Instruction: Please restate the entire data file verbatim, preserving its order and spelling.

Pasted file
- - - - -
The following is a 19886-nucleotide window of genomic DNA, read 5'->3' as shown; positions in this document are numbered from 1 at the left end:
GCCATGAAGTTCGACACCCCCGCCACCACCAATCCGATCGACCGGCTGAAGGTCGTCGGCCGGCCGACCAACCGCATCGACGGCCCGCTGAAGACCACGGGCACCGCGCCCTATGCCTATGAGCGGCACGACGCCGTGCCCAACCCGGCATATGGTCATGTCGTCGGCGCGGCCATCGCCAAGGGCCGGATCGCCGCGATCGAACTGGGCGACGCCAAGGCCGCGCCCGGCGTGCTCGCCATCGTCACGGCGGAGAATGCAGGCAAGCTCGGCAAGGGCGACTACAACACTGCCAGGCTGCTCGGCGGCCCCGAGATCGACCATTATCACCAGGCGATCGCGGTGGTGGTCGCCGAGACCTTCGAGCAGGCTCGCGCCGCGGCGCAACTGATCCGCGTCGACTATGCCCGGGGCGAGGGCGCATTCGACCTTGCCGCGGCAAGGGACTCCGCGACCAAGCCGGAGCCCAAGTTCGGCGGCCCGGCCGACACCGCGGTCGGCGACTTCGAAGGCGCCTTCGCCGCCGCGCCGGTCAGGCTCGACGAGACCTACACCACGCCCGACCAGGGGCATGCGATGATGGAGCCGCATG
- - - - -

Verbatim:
The following is a 19886-nucleotide window of genomic DNA, read 5'->3' as shown; positions in this document are numbered from 1 at the left end:
GCCATGAAGTTCGACACCCCCGCCACCACCAATCCGATCGACCGGCTGAAGGTCGTCGGCCGGCCGACCAACCGCATCGACGGCCCGCTGAAGACCACGGGCACCGCGCCCTATGCCTATGAGCGGCACGACGCCGTGCCCAACCCGGCATATGGTCATGTCGTCGGCGCGGCCATCGCCAAGGGCCGGATCGCCGCGATCGAACTGGGCGACGCCAAGGCCGCGCCCGGCGTGCTCGCCATCGTCACGGCGGAGAATGCAGGCAAGCTCGGCAAGGGCGACTACAACACTGCCAGGCTGCTCGGCGGCCCCGAGATCGACCATTATCACCAGGCGATCGCGGTGGTGGTCGCCGAGACCTTCGAGCAGGCTCGCGCCGCGGCGCAACTGATCCGCGTCGACTATGCCCGGGGCGAGGGCGCATTCGACCTTGCCGCGGCAAGGGACTCCGCGACCAAGCCGGAGCCCAAGTTCGGCGGCCCGGCCGACACCGCGGTCGGCGACTTCGAAGGCGCCTTCGCCGCCGCGCCGGTCAGGCTCGACGAGACCTACACCACGCCCGACCAGGGGCATGCGATGATGGAGCCGCATG